San Diego Figure Skating Communications

An Information Resource for
Basic Skating Skills and Figure Skating

Salchow Jump
  The takeoff of a Salchow is from a back inside edge takeoff with the free leg thrust helping to launch the skater into the air. The landing is on the back outside edge of the free leg. 
Transition/Connecting Steps

Many skaters commonly use a left forward outside 3-Turn to setup the entry edge. After the 3-Turn the free leg extends backwards to establish the LBI takeoff edge.

The jump can also be entered from a individual RFI mohawk turn or performed out of a more complicated footwork series of steps and turns.

  The actual takeoff edge is a shallow back left inside edge.  The right free leg extends backward to allow the skater time the push against the ice from the left root while using a thrusting motion from the free leg to achieve maximum height into the air. 
  The majority of skaters rotate in the Counter-Clockwise (CCW) direction. They extend their right leg directly behind the skating foot and land backward on their right foot.

Clockwise (CW) direction skaters extend the left foot directly behind the skater and the skater lands backward on their left foot.

Rotation in the Air

The skater performs one full rotation in the air. The rotation occurs around the free leg after it achieves the top of its arc.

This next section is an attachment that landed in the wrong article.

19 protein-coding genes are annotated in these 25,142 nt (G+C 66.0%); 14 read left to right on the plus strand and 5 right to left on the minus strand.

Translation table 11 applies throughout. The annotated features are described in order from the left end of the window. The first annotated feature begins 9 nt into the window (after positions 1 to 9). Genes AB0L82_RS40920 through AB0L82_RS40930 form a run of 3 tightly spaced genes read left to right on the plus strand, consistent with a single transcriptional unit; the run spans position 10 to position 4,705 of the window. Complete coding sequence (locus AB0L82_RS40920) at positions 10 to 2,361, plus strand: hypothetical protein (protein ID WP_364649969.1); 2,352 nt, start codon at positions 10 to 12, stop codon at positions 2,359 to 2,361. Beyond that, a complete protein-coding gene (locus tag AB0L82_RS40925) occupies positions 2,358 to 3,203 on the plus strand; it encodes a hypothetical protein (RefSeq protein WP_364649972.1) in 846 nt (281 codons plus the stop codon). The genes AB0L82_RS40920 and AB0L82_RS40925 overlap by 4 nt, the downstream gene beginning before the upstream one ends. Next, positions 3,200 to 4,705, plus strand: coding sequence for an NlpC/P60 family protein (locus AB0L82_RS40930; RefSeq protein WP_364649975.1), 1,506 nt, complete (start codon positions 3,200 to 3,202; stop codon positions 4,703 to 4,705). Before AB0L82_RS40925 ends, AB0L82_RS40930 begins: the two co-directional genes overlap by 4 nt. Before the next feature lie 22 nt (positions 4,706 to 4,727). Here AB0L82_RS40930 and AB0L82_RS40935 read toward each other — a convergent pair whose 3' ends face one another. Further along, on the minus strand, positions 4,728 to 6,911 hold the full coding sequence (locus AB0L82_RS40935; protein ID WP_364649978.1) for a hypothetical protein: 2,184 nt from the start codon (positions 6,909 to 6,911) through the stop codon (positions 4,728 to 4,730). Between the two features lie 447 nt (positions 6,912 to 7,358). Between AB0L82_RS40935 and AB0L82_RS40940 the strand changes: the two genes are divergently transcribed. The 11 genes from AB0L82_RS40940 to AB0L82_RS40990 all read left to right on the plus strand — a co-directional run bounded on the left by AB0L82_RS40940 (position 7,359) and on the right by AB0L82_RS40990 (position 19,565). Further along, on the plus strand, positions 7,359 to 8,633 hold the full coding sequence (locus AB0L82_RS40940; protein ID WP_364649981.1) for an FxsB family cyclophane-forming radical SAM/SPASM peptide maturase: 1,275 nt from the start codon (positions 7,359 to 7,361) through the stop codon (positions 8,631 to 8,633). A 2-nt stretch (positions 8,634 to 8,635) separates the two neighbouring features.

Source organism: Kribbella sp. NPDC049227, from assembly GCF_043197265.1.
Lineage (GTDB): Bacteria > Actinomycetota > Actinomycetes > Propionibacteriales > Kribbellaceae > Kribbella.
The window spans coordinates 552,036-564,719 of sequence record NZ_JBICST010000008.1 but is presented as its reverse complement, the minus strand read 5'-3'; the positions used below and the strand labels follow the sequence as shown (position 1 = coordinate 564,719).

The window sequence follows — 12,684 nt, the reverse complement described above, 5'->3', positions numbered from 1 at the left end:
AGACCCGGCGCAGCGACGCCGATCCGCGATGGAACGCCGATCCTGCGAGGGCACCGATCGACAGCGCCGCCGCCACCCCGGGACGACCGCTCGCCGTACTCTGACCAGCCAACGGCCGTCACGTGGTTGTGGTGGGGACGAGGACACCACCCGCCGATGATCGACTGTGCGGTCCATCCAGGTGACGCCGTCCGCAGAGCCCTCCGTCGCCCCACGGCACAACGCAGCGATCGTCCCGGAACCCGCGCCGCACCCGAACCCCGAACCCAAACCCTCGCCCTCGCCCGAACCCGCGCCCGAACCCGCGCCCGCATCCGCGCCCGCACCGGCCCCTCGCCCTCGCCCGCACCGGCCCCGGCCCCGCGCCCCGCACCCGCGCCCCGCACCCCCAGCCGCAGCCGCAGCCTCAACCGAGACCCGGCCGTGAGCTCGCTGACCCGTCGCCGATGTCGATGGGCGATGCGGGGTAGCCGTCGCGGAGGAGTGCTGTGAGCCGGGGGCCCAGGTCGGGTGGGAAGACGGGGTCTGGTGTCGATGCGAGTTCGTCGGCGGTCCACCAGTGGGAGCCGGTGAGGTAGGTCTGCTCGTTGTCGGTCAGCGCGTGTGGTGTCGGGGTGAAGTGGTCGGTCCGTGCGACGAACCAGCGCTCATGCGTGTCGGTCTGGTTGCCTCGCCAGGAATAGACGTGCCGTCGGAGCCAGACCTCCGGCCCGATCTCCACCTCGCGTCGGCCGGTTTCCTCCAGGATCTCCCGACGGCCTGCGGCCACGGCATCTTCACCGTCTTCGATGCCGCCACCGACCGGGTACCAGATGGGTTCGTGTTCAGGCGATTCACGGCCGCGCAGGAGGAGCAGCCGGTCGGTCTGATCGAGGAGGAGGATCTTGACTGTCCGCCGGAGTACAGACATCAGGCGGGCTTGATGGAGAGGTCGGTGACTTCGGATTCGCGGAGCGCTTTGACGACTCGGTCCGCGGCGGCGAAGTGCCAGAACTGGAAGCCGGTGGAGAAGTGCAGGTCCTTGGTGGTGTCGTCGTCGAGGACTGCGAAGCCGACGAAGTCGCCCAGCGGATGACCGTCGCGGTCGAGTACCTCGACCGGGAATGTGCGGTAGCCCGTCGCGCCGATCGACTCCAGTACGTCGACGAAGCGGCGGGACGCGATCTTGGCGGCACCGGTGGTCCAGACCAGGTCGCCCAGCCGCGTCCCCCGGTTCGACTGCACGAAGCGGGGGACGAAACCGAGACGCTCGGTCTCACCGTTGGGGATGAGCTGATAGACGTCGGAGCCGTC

The skater should land on a backward curve that is a continuation of the takeoff curve. The landing force is cushioned by bending landing knee while extending the free leg. An erect core body (head up, level shoulders, and straight back) facilitates a skater being able tocontrol the landing.

Exit Edge/Curve

The landing should continue the flow (speed) of the entry into the jump with no noticeable loss of flow on the landing.

Entry curve of the jump's takeoff should continue through the arc of the landing/exiting edge.

The free leg should fully extend after landing. The landing should be held long enough to establish the skater has complete control of the landing!

Common Errors
  • Pre rotation of the shoulders and hips prior to the takeoff.
  • Many skaters hold their free leg unusually low (in some cases scraping the ice as they commence the jump).
  • Not jumping high enough to accomplish the full rotation in the air.
  • A major loss of control occurs in the air when the knee of the free leg is bent and wraps around the landing leg. 
  • Not checking the landing. If the core body (arms, shoulders, head) does not check the rotation in the air as preparation for landing, the skater's body will continue to rotate after landing resulting in a whipping action producing an uncontrolled edge lacking a smooth gliding exit curve.
  • Landing heavily on toe pick causing an immediate loss of flow out of the jump.
  • The free leg never fully extends after landing. Usually accompanied by the skater quickly stepping forward, changing edge, and/or bending at waist in an attempt to maintain their balance without putting their hand(s) or free leg down to avoid a fall.